7. Kendrick Lamar, good kid, m.A.A.d city

After an impossibly hyped mixtape, Kendrick Lamar emerges with grit and conviction on good kid, m.A.A.d city, and he doesn’t hold back. Packed with clever and honest commentary offered over dazzling, crisp production, this album turns hip-hop tropes on their head and reveals a flawed man with great intentions, surprising empathy, and a sense of humor. A landmark debut.

8. Garbage, Not Your Kind of People

The long-awaited return of Garbage finds them sounding as urgent as ever. Taking the hard edge of Bleed Like Me, the calculated perfection of beautifulgarbage, the anthemic electrorock of Version 2.0, and the signature sound of their debut, they mash these sounds together to create what may be their most cohesive album yet. Unlike a certain album from another popular band from the 90s that staged a return this year, Not Your Kind of People doesn’t sound like an aging group pandering to recent shifts in popular music. They stick to doing what they do best, and it works to great effect. They might have counted on nostalgia to drum up interest for a new album after years of silence, but this veering, punchy, thrilling rush of an album demonstrates why didn’t need to.

9. Nada Surf, The Stars Are Indifferent to Astronomy

“Consistent” is one of those words that is often not meant as a compliment. Particularly when used to describe a musician’s catalog—more often than not, what someone is really saying when they use the word “consistent” is that a musician’s output is predictable and perhaps even boring. But Nada Surf is consistent in the best possible way, delivering a new album of pop-rock as solid, shimmering, and anthemic as any other they’ve released. If only every band was so, y’know, consistent.

10. Jessie Ware, Devotion

Listening to Devotion, one hears a splash of Sade and a dash of Aaliyah. But even the homages to other artists (it’s hard to listen to her cover of “What You Won’t Do For Love” from the album’s deluxe edition and not think of Aaliyah’s early hit “Age Ain’t Nothing But a Number,” which famously incorporated lyrics from the song) feel consummately original. Confident, collected, contagious, and cool—Devotion sounds like a classic.

11. Rye Rye, Go! Pop! Bang!

M.I.A.’s protege more than holds her own on her long-delayed debut full length, delivering huge beats, quick-witted rhymes, and an irrepressible personality. From the first track to the last, this is a party that rarely misses a beat.

12. Tame Impala, Lonerism

Buzzy, fuzzy, and a bit scuzzy… Tame Impala’s stomping rock surprises by sounding so damn lovely. This is an album of layers, perfect for summer getaways and late nights in an empty apartment.

13. Azealia Banks, Fantasea / 1991

A mixtape and EP that easily surpass many artists’ full-fledged releases. If these are a taste of what’s to come with her debut full-length album, out this year, then get ready for a genre-shattering smash.

14. Marina and the Diamonds, Electra Heart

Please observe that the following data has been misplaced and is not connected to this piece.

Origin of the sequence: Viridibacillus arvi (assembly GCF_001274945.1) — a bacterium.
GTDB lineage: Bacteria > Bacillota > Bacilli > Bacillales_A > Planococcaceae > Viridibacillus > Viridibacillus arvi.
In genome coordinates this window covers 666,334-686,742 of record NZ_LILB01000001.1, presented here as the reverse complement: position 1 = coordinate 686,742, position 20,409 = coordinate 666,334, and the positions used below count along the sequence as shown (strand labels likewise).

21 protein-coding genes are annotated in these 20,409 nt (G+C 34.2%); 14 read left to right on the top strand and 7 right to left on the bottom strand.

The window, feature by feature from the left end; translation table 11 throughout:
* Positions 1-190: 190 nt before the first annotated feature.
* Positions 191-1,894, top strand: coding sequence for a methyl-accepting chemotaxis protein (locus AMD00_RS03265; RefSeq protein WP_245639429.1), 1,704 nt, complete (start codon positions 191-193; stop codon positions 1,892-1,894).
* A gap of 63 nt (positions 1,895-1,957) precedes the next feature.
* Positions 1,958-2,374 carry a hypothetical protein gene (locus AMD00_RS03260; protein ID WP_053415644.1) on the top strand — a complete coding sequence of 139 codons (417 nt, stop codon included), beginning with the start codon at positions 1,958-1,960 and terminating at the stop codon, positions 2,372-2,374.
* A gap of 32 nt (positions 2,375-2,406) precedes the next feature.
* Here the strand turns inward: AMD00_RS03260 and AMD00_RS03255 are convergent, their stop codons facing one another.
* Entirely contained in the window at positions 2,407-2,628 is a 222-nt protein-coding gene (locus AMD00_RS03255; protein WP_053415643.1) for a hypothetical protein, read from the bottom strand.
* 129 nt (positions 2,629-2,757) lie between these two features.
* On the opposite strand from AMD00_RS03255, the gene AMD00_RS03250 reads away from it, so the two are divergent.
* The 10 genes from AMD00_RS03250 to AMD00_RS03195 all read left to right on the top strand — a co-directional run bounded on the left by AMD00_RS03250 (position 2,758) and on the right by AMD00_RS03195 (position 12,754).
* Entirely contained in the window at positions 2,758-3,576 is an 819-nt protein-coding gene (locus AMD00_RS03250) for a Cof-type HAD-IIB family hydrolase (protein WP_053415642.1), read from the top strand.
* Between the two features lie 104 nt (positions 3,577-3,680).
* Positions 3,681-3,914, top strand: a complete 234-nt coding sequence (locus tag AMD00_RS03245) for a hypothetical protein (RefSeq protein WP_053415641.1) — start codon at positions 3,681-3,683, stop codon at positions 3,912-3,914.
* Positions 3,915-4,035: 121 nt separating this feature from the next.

Whether it was Marina herself, or her label, or her public relations folks… Somewhere along the way, someone constructed a narrative that tried to pass this album off as a concept record where Marina is inhabiting a character, ironically performing as a sad rich girl in order to explore the questions of morality such stories raise. But this record isn’t really about that character; media narrative aside, Electra Heart is permeated by a sense of loss in two respects. Fundamentally, it’s a break-up record—but there’s also a sense that Marina let go of some of what made her debut album so charming and creative in order to descend into the intimacy of rejection and the escapism of faux superficiality it can inspire. But Electra Heart is ultimately saved by its massive pop hooks, its quiet moments of introspection, and Marina’s quirky personality, which no amount of conceptual posturing could hide.

15. Donkeyboy, Silver Moon

Silver Moon is entirely entertaining; equal parts light and dark, it is a gorgeously realized collection of progressive pop.

Bonus: Nicki Minaj, (the first half of) Pink Friday: Roman Reloaded

Though the second half of the album suffers under the weight of its maker’s desire to be the world’s biggest popstar, the talented rapper that upstaged everyone with her mixtapes and guest features reemerges with a fire in her belly on the first half of this album (as well as its rerelease, Pink Friday: Roman Reloaded – The Re-Up). I don’t hate the serviceable power-pop that follows, but a part of me wishes she would leave that to others and stick to what she does best: delivering wicked, wild, and utterly wacky spitfire rhymes that reveal no greater ambition than the hat trick of delivering a barbed flow with her tongue firmly planted in her cheek.

After the jump, some very worthy honorable mentions…

Read the rest of this entry »

Vlad’s Favorite Music of 2012

January 1st, 2013 | Posted by:

Between the release of Faitheist, HCH’s most ambitious interfaith food packaging event, our Blogathan, and the interfaith conference call set up by the SSA and IFYC, it was a pretty big year for NPS. Now that the year is out, it’s time to reflect on what made 2012 significant to us: the music.

2012 was a pretty crazy year for me, and the music was absurdly good. Thus, I have a lot of Thoughts:

10. Beach House “Bloom”

Dream pop due Beach House caught mainstream attention in 2010 with their third album, Teen Dream. Since, adjectives like “ethereal” and “nostalgic” have been used to describe their sound, and it’s particularly appropriate for their latest album, Bloom. Victoria Legrand’s vocals feel airy and occasionally dark over Alex Scally’s dreamy and reverberated riffs. While the album isn’t particularly unique for Beach House, it’s nonetheless a highly textured and beautiful work.